A Carnot engine is a theoretical engine that operates on the Carnot cycle. Nicolas Leonard Sadi Carnot developed the basic model for this engine in 1824. In this descriptive article, you will learn about the Carnot cycle and Carnot Theorem in detail.
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What is Carnot Engine?
Carnot engine is a theoretical thermodynamic cycle proposed by Leonard Carnot. It estimates the maximum possible efficiency that a heat engine during the conversion process of heat into work and, conversely, working between two reservoirs can possess.
Carnot Theorem
According to Carnot Theorem:
Any system working between T1 (hot reservoir) and T2 (cold reservoir) can never have more efficiency than the Carnot engine operating between the same reservoirs.
Also, the efficiency of this type of engine is independent of the nature of the working substance and is only dependent on the temperature of the hot and cold reservoirs.
Read More: Carnot’s Theorem
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Carnot Cycle
A Carnot cycle is defined as an ideal reversible closed thermodynamic cycle. Four successive operations are involved: isothermal expansion, adiabatic expansion, isothermal compression, and adiabatic compression. During these operations, the expansion and compression of the substance can be done up to the desired point and back to the initial state.
Following are the four processes of the Carnot cycle:
- In (a), the process is reversible isothermal gas expansion. In this process, the amount of heat absorbed by the ideal gas is qin from the heat source at a temperature of Th. The gas expands and does work on the surroundings.
- In (b), the process is reversible adiabatic gas expansion. Here, the system is thermally insulated, and the gas continues to expand and work is done on the surroundings. Now the temperature is lower, Tl.
- In (c), the process is reversible isothermal gas compression process. Here, the heat loss q_{out} occurs when the surroundings do the work at temperature T_{l}.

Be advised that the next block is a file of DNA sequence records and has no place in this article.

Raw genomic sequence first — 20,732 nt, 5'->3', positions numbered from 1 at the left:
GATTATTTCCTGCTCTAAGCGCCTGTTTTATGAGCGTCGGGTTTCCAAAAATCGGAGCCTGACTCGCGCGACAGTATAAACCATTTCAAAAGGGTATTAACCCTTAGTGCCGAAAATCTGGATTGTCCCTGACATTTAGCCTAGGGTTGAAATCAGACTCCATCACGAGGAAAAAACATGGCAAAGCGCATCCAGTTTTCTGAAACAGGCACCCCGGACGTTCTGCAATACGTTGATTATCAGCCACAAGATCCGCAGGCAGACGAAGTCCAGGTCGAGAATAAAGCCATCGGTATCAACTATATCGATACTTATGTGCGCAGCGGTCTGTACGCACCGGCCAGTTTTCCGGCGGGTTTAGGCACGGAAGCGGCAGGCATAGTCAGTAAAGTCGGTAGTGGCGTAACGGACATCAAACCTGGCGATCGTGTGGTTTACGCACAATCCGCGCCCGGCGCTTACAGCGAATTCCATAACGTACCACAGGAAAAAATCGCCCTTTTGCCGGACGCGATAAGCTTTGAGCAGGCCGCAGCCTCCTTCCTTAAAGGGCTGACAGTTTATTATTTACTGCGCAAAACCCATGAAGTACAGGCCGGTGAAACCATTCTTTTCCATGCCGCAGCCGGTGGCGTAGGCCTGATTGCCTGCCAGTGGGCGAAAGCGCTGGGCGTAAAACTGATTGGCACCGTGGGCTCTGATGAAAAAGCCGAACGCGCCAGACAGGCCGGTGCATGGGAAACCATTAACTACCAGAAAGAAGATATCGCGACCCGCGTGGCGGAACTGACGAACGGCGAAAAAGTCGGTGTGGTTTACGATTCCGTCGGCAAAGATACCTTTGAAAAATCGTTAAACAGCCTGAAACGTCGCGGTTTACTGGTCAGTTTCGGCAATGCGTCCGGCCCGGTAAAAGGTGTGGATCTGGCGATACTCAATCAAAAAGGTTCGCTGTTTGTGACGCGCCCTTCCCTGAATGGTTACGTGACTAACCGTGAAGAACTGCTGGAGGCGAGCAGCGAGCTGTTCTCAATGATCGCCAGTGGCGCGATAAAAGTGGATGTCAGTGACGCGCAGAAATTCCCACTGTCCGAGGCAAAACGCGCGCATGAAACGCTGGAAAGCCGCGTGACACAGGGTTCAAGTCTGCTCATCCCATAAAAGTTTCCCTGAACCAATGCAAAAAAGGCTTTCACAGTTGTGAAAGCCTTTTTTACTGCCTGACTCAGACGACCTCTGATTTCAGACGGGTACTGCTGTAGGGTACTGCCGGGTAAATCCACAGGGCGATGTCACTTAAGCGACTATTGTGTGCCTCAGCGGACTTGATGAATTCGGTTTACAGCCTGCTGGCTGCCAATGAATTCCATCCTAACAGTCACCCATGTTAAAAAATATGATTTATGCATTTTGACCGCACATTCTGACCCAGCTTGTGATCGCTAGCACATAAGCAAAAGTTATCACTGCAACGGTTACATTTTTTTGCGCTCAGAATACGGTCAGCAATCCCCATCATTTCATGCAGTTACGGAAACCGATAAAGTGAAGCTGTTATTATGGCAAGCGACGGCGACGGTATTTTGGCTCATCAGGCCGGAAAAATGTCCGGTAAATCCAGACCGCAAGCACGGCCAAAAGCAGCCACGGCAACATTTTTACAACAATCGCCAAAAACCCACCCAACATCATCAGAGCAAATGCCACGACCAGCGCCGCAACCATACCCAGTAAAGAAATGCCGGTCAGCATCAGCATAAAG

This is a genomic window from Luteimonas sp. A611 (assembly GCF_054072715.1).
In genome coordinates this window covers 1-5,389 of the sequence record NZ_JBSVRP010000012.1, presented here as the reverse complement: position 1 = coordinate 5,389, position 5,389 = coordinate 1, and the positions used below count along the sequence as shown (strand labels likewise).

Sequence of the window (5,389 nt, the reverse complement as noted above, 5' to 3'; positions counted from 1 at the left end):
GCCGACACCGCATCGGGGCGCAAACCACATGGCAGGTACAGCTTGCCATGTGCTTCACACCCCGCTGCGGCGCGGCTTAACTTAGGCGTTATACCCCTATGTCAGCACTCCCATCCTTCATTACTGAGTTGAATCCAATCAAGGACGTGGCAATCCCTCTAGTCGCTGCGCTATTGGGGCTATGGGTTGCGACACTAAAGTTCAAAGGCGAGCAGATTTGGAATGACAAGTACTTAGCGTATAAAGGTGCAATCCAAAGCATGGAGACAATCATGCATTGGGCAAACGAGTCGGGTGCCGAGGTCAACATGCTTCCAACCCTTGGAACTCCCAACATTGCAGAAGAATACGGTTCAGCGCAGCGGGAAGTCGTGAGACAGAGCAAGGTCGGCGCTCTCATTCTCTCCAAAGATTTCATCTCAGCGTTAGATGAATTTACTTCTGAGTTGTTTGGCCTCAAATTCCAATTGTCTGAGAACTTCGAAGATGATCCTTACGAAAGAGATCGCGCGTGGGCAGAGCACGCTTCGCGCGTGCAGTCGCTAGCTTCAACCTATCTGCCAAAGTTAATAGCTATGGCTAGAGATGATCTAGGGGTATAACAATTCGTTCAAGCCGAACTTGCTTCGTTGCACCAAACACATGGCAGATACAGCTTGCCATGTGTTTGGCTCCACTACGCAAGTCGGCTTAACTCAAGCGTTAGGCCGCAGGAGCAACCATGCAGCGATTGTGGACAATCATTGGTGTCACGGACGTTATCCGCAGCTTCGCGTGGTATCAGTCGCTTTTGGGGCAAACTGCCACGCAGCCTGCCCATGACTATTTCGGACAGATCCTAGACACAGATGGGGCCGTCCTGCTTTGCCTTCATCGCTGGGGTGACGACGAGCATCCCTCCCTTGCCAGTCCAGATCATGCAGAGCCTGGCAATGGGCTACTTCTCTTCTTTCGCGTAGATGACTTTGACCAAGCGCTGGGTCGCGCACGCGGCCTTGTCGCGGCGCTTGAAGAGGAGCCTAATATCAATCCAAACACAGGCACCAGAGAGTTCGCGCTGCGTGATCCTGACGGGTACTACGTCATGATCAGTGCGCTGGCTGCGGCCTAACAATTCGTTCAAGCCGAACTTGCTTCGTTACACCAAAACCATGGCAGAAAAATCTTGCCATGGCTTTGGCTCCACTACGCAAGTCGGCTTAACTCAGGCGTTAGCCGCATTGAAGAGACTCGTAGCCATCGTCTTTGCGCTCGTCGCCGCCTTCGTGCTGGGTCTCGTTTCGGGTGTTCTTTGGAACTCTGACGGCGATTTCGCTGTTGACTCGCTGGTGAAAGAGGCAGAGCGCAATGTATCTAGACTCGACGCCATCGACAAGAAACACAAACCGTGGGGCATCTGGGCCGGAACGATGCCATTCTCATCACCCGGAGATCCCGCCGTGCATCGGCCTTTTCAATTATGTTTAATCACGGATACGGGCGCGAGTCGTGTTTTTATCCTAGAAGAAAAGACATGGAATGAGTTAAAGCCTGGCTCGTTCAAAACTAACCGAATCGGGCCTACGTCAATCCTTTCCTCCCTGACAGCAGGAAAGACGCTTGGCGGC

- In (d), the process is reversible adiabatic gas compression. Again the system is thermally insulated. The temperature again rises back to T_{h} as the surrounding continue to do their work on the gas.
Steps involved in a Carnot Cycle
For an ideal gas operating inside a Carnot cycle, the following are the steps involved:
Step 1:
Isothermal expansion: The gas is taken from P_{1}, V_{1}, T_{1} to P_{2}, V_{2}, T_{2}. Heat Q_{1} is absorbed from the reservoir at temperature T_{1}. Since the expansion is isothermal, the total change in internal energy is zero, and the heat absorbed by the gas is equal to the work done by the gas on the environment, which is given as:
[latex]W_{1\rightarrow 2}=Q1=\mu \times R\times T_{1}\times ln\frac{v_{2}}{v_{1}}[/latex]
Step 2:
Adiabatic expansion: The gas expands adiabatically from P_{2}, V_{2}, T_{1} to P_{3}, V_{3}, T_{2}.
Here, work done by the gas is given by:
[latex]W_{2\rightarrow 3}=\frac{\mu R}{\gamma -1}(T_{1}-T_{2})[/latex]
Step 3:
Isothermal compression: The gas is compressed isothermally from the state (P_{3}, V_{3}, T_{2}) to (P_{4}, V_{4}, T_{2}).
Here, the work done on the gas by the environment is given by:
[latex]W_{3\rightarrow 4}=\mu RT_{2}ln\frac{v_{3}}{v_{4}}[/latex]
Step 4:
Adiabatic compression: The gas is compressed adiabatically from the state (P_{4}, V_{4}, T_{2}) to (P_{1}, V_{1}, T_{1}).
Here, the work done on the gas by the environment is given by:
[latex]W_{4\rightarrow 1}=\frac{\mu R}{\gamma -1}(T_{1}-T_{2})[/latex]
Hence, the total work done by the gas on the environment in one complete cycle is given by:
[latex]W= W_{1\rightarrow 2}+W_{2\rightarrow 3}+W_{3\rightarrow 4}+W_{4\rightarrow 1}\\ \\ W=\mu \: RT_{1}\: ln\frac{v_{2}}{v_{1}}-\mu \: RT_{2}\: ln\frac{v_{3}}{v_{4}}[/latex]
[latex]Net\; efficiency =\frac{Net\; workdone\; by\; the\;gas}{Heat\; absorbed\; by\; the\;gas}[/latex]
[latex]Net\; efficiency =\frac{W}{Q_{1}}=\frac{Q_{1}-Q_{2}}{Q_{1}}=1-\frac{Q_{2}}{Q_{1}}=1-\frac{T_{2}}{T_{1}}\frac{ln\frac{v_{3}}{v_{4}}}{ln\frac{v_{2}}{v_{1}}}[/latex]
Since the step 2–>3 is an adiabatic process, we can write T_{1}V_{2}^{Ƴ-1 }= T_{2}V_{3}^{Ƴ-1}
Or,
[latex]\frac{v_{2}}{v_{3}}=(\frac{T_{2}}{T_{1}})^{\frac{1}{\gamma -1}}[/latex]
Similarly, for the process 4–>1, we can write
[latex]\frac{v_{1}}{v_{2}}=(\frac{T_{2}}{T_{1}})^{\frac{1}{\gamma -1}}[/latex]
This implies,
[latex]\frac{v_{2}}{v_{3}}=\frac{v_{1}}{v_{2}}[/latex]
So, the expression for net efficiency of Carnot engine reduces to:
[latex]Net\; efficiency=1-\frac{T_{2}}{T_{1}}[/latex]
Frequently Asked Questions – FAQs
What is a working fluid in Carnot’s cycle?
What is a Carnot heat engine?
Name the processes involved in Carnot cycle?
What happens in the isothermal expansion process?
Is Carnot’s cycle reversible?
Watch the video and understand how thermodynamic processes are applied to heat engines.
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Great
What is the success of the Carnot engine?
Carnot Engine is 64% efficient.
The efficiency of a Carnot heat engine is given by the Formula: 1 – T2/T1, which has been derived above.
Thus the efficiency will completely depend on the temperatures of the source and the sink and is not a constant, However for a given set of source temperature and sink temperature the Carnot heat engine is the most efficient engine possible.
Nice explanation! Thank you!